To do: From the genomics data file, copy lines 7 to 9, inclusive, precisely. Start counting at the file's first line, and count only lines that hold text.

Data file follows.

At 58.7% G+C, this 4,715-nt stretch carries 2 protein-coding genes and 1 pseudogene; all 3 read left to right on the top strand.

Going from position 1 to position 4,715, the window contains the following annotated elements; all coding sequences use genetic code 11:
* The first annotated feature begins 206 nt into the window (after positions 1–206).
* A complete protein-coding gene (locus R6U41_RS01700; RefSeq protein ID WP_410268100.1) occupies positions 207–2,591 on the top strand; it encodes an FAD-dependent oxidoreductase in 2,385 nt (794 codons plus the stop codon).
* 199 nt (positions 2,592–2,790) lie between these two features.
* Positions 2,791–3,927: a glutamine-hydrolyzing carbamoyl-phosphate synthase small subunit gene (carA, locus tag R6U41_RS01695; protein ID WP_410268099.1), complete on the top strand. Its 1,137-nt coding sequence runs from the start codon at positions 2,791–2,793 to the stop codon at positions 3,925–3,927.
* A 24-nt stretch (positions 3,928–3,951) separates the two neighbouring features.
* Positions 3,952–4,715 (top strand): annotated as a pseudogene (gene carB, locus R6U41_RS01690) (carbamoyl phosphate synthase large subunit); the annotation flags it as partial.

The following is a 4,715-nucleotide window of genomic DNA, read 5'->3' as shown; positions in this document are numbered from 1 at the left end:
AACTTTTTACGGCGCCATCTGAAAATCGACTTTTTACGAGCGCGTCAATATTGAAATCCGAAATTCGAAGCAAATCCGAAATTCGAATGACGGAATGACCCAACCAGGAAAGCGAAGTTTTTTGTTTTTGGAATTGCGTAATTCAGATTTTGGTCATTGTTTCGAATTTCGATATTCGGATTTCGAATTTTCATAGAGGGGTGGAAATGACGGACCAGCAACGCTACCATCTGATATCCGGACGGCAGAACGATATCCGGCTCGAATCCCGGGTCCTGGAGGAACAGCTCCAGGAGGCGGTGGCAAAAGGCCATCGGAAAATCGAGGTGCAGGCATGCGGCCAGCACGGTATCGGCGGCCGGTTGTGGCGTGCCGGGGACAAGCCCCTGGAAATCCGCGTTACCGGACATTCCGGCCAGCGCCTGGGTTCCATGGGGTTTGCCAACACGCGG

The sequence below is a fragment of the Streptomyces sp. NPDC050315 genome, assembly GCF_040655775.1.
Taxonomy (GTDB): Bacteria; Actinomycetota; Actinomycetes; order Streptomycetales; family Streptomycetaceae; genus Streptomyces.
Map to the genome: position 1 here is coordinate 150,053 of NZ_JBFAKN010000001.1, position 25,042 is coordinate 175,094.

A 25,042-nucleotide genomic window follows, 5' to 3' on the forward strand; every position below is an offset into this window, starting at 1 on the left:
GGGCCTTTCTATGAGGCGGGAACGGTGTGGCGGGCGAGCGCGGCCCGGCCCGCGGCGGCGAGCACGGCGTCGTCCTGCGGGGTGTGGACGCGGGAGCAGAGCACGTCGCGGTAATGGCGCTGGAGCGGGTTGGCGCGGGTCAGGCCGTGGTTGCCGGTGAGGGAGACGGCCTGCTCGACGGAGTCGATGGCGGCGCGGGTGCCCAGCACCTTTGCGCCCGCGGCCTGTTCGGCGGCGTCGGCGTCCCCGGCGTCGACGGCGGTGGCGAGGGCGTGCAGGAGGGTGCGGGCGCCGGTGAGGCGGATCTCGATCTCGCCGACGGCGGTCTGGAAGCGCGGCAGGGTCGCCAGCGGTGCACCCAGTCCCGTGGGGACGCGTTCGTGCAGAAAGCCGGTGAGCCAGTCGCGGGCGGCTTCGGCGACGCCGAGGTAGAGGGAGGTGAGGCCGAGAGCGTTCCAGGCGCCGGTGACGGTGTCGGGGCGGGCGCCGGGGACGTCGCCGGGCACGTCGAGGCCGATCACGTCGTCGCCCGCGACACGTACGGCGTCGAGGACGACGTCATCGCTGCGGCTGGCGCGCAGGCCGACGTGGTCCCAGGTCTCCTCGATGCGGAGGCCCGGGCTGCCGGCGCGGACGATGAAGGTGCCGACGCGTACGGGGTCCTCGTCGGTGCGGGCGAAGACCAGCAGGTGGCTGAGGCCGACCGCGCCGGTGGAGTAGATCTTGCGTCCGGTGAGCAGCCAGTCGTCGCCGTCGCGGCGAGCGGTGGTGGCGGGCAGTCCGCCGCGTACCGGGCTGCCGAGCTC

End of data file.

* A 24-nt stretch (positions 3,928–3,951) separates the two neighbouring features.
* Positions 3,952–4,715 (top strand): annotated as a pseudogene (gene carB, locus R6U41_RS01690) (carbamoyl phosphate synthase large subunit); the annotation flags it as partial.

The following is a 4,715-nucleotide window of genomic DNA, read 5'->3' as shown; positions in this document are numbered from 1 at the left end: